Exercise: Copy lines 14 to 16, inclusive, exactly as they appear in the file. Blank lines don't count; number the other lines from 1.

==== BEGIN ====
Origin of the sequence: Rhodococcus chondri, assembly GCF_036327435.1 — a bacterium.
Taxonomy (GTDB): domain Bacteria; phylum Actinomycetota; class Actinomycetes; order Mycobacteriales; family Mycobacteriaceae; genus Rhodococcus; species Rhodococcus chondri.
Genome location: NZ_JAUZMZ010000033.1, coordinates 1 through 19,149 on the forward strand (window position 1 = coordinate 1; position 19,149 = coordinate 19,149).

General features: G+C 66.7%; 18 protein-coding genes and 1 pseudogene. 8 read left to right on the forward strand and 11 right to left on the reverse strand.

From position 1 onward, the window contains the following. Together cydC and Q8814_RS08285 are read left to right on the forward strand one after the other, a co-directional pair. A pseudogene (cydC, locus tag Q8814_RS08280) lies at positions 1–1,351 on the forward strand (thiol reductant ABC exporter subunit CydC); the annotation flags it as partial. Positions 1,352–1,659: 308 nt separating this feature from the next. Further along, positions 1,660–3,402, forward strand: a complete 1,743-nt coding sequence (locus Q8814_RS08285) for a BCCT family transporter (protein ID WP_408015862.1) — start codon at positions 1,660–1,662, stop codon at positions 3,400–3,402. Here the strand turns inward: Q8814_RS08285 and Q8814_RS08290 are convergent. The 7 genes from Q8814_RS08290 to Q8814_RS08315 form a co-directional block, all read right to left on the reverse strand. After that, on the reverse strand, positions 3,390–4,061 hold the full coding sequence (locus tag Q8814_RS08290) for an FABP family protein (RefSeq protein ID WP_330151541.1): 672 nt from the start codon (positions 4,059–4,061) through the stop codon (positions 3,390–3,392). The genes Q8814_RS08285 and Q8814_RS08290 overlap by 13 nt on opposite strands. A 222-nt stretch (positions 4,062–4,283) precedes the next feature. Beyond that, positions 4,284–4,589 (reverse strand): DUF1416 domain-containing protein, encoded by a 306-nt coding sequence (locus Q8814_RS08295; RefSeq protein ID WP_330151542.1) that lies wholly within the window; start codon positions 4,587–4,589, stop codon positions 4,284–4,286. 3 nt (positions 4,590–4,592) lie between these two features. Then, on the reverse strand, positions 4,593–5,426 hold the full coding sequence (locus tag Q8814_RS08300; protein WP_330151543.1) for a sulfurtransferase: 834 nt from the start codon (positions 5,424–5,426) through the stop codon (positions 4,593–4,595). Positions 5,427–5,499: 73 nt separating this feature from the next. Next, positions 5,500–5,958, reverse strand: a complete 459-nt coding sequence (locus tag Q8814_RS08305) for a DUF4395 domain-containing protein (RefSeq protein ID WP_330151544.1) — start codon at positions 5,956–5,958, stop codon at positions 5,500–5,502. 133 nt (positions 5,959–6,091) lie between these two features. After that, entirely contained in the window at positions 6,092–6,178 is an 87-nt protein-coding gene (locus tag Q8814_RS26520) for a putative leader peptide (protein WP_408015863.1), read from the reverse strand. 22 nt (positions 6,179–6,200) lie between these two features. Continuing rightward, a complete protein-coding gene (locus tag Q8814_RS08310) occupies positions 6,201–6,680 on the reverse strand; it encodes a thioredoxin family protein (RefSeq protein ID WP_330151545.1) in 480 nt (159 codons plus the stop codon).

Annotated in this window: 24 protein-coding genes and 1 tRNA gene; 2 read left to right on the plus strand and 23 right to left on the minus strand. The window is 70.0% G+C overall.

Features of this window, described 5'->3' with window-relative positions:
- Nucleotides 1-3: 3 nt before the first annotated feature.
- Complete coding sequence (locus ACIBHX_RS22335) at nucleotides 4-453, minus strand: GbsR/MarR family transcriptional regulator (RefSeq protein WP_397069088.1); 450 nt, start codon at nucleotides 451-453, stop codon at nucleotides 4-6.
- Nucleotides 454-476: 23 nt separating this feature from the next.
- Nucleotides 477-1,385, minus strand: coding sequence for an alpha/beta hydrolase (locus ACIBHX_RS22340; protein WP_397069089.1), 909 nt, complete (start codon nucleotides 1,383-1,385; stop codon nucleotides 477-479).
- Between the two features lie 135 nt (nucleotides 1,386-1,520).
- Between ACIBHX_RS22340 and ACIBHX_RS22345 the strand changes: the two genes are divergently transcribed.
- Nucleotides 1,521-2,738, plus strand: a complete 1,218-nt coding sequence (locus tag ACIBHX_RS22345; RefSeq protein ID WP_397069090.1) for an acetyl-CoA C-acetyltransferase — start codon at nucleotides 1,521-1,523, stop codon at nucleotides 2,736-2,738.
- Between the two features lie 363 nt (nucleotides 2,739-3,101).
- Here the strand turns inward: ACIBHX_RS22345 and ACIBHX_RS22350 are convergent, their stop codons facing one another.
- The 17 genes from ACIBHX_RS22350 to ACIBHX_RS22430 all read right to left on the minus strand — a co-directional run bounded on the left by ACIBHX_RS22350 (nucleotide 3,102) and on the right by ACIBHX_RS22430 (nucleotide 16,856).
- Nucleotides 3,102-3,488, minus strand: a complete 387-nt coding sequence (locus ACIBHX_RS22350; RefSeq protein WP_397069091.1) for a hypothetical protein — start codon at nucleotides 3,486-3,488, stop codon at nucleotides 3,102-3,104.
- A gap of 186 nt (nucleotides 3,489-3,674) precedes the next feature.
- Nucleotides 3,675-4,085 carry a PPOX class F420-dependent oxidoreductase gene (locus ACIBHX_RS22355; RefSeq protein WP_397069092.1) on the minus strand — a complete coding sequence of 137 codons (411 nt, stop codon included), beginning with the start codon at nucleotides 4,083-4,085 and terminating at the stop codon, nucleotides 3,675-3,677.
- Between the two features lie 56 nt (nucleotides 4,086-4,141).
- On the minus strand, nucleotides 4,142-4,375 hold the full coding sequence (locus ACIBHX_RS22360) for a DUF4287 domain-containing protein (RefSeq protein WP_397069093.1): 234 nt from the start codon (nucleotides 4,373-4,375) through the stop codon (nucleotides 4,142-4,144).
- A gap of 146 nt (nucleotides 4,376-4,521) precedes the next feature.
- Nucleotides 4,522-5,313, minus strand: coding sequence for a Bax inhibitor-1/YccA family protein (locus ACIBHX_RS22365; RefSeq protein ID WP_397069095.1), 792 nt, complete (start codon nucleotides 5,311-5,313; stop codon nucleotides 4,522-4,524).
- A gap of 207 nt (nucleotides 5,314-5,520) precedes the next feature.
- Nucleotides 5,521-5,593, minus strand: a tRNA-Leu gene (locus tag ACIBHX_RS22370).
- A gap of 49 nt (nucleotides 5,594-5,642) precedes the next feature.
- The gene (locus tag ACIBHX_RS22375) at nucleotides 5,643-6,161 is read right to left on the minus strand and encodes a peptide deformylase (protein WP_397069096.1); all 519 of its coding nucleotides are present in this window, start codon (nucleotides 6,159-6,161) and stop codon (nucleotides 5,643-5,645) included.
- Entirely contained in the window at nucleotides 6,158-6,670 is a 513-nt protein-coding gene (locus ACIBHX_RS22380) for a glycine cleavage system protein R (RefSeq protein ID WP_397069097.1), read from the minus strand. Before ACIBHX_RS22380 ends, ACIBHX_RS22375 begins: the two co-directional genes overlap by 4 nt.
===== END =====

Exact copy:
- Nucleotides 1,521-2,738, plus strand: a complete 1,218-nt coding sequence (locus tag ACIBHX_RS22345; RefSeq protein ID WP_397069090.1) for an acetyl-CoA C-acetyltransferase — start codon at nucleotides 1,521-1,523, stop codon at nucleotides 2,736-2,738.
- Between the two features lie 363 nt (nucleotides 2,739-3,101).
- Here the strand turns inward: ACIBHX_RS22345 and ACIBHX_RS22350 are convergent, their stop codons facing one another.